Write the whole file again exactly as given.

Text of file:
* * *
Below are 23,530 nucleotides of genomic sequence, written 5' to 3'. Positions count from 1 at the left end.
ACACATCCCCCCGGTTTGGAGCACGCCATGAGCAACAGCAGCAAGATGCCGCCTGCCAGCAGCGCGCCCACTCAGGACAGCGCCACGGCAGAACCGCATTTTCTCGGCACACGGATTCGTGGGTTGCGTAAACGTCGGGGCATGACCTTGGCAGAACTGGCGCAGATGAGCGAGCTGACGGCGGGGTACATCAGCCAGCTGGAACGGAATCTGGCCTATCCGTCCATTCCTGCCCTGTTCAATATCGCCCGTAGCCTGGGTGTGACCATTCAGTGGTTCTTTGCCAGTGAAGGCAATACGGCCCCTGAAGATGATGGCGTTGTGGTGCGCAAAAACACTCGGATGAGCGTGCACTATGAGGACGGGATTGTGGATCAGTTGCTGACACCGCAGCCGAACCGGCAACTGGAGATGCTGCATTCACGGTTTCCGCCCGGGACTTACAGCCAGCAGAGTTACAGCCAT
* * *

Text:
Below are 23,530 nucleotides of genomic sequence, written 5' to 3'. Positions count from 1 at the left end.
ACACATCCCCCCGGTTTGGAGCACGCCATGAGCAACAGCAGCAAGATGCCGCCTGCCAGCAGCGCGCCCACTCAGGACAGCGCCACGGCAGAACCGCATTTTCTCGGCACACGGATTCGTGGGTTGCGTAAACGTCGGGGCATGACCTTGGCAGAACTGGCGCAGATGAGCGAGCTGACGGCGGGGTACATCAGCCAGCTGGAACGGAATCTGGCCTATCCGTCCATTCCTGCCCTGTTCAATATCGCCCGTAGCCTGGGTGTGACCATTCAGTGGTTCTTTGCCAGTGAAGGCAATACGGCCCCTGAAGATGATGGCGTTGTGGTGCGCAAAAACACTCGGATGAGCGTGCACTATGAGGACGGGATTGTGGATCAGTTGCTGACACCGCAGCCGAACCGGCAACTGGAGATGCTGCATTCACGGTTTCCGCCCGGGACTTACAGCCAGCAGAGTTACAGCCAT